Nearly two thirds of manufacturing and engineering firms plan to take on apprentices in the next five years, according to new research released to mark the start of National Apprenticeship Week.
The study of 600 businesses finds that of those, 39 per cent of them intend to do so in the next 12 months and it suggest that that nearly half of firms across all industries (44 per cent) plan to offer apprenticeships by 2019. Last year, 36 per cent said they had plans to take on apprentices.
The findings show that one in five smaller companies (20 per cent) and more than a third (37 per cent) of larger firms will be taking on at least one apprentice in the next 12 months. Around a quarter of those polled (26 per cent) said the apprenticeships are likely to play a bigger role in their recruitment policy in the future.
Of those that were planning to hire apprentices, many said that they were doing so because they wanted to bring a fresh approach to their business, because they had successfully employed apprentices in the past or because they thought these workers were essential to the future success of their company.
The poll also found that more than two in five (43 per cent) of firms say they are more likely to employ an apprentice now than they were two years ago.
Business Secretary Vince Cable said: "As we kick off National Apprenticeship Week it's good to see that employers are increasingly recognising the value apprentices can bring to their businesses.
£Apprentices are now a key and valued part of the workforce for most businesses large or small – and the huge increase which this Government has overseen is one of my proudest achievements."
A number of firms have announced plans to recruit apprentices over the coming year. BT announced last week it is creating more than 700 new apprenticeships and British Airways said it would be taking on 185 this year in areas ranging from engineering to IT, finance and project management.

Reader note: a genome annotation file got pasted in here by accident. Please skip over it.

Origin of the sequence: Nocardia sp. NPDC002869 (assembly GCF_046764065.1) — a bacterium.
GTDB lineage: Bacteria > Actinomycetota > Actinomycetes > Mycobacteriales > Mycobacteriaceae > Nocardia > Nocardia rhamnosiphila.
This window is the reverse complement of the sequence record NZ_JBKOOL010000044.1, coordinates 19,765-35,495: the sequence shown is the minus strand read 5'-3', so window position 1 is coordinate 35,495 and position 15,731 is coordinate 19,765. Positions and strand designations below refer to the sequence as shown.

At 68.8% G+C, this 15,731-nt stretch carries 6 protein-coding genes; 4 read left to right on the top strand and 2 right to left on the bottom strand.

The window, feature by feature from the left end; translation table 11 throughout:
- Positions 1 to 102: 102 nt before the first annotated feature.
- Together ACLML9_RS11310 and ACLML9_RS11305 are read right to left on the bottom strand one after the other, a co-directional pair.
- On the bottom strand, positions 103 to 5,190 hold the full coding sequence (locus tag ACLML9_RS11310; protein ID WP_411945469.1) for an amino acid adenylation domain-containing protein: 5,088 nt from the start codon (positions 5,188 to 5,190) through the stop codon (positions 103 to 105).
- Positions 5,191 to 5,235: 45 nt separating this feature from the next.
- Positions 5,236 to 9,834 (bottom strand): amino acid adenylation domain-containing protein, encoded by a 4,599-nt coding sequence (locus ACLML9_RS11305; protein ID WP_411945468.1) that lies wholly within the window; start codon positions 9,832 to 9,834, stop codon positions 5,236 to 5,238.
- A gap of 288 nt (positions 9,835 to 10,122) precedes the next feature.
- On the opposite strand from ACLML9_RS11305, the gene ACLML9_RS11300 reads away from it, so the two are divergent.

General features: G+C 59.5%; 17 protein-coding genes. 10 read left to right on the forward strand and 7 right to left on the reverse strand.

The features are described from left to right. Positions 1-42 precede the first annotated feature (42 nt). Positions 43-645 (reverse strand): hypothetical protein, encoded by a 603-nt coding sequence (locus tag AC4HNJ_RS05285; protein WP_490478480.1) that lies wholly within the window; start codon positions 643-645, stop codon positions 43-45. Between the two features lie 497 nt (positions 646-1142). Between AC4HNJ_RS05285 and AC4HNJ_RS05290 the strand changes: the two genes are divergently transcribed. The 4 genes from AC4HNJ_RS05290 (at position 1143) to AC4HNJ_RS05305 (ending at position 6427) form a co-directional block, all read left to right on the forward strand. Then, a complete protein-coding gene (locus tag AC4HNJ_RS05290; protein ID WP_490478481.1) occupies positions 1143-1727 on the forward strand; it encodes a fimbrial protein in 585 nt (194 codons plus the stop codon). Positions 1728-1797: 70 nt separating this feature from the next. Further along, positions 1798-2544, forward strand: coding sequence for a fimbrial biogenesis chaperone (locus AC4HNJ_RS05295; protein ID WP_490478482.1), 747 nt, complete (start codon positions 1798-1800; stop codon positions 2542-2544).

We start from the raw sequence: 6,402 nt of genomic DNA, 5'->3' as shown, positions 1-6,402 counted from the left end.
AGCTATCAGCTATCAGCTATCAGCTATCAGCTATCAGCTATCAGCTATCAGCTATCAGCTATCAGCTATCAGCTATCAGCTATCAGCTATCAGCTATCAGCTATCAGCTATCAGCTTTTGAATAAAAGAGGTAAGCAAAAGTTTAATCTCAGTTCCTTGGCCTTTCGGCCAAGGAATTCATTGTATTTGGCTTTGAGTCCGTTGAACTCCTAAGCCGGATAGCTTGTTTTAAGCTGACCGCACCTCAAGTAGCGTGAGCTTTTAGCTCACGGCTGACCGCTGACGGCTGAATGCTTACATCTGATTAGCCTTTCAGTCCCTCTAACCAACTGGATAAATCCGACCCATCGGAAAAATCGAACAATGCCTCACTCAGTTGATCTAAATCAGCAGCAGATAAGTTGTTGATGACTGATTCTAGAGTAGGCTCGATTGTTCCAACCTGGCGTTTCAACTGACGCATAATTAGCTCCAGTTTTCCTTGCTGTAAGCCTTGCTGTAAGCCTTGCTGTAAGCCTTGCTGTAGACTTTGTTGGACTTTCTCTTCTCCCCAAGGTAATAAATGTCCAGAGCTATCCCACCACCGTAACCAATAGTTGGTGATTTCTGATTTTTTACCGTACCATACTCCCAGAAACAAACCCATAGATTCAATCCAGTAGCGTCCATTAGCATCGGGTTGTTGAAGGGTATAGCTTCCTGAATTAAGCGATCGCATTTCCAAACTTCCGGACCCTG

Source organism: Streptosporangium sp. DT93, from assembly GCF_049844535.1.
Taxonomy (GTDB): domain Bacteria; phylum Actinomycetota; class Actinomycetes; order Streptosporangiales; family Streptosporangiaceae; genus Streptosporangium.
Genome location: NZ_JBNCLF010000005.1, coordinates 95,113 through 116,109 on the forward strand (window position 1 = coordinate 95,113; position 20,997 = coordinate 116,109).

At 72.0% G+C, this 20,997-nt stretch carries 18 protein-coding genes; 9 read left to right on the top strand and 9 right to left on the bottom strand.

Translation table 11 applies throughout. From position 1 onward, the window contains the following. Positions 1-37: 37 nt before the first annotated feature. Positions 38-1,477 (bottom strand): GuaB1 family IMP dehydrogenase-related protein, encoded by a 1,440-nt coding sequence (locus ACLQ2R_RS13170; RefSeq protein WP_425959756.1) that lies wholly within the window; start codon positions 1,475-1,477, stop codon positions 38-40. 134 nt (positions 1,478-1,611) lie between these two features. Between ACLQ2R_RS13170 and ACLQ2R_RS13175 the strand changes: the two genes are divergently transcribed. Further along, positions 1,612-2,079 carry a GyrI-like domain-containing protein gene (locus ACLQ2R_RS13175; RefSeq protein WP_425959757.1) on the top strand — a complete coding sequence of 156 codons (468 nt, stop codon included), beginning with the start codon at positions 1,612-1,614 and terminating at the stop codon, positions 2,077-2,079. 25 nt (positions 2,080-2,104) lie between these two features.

Kwik Fit said it is creating 150 new jobs for apprentices, the majority available to 16 to 18-year-olds, while nuclear engineering and construction firm Doosan Babcock said it will be hiring over 500 apprentices.
The beginning of National Apprenticeship Week has also seen the launch of the EngTechNow campaign – first announced by the Prime Minister last summer – with bosses at five major UK companies becoming the first to back the push to promote routes for technicians and engineering apprentices to professionally register as Engineering Technicians (EngTech) and enhance their career prospects.
The campaign is targeting 100,000 Engineering Technician registrations by 2020 and senior figures at the construction project Crossrail, global defence company BAE Systems, civil engineering contractors Bam Nuttall, engineering and project management consultants Atkins and engineering, IT and facilities firm NG Bailey, have committed to increase the number of EngTechs in their own workforce.
Crossrail Technical Director Chris Sexton said: “We have graduate engineers who are involved in design work and in the supervision of works, but the everyday coal face engineering and construction is carried out by engineering technicians.
“Clients are always looking for properly qualified staff in contractors, engineering technicians are an important part of that picture. The EngTech qualification is a guarantee of quality, because it guarantees a level of competence and an achievement, recorded formally through a professional organisation.”
Simon Howison, Engineering Projects Director at BAE Systems, said: “Professional registration is a great opportunity for apprentice engineers and technicians. It is a clear indication of the high standards apprentices and technicians have achieved and will really boost the perception and status of careers in engineering. I'd encourage every company to get on board and join the campaign. Let's have at least 100,000 UK Engineering Technicians registered by 2020.”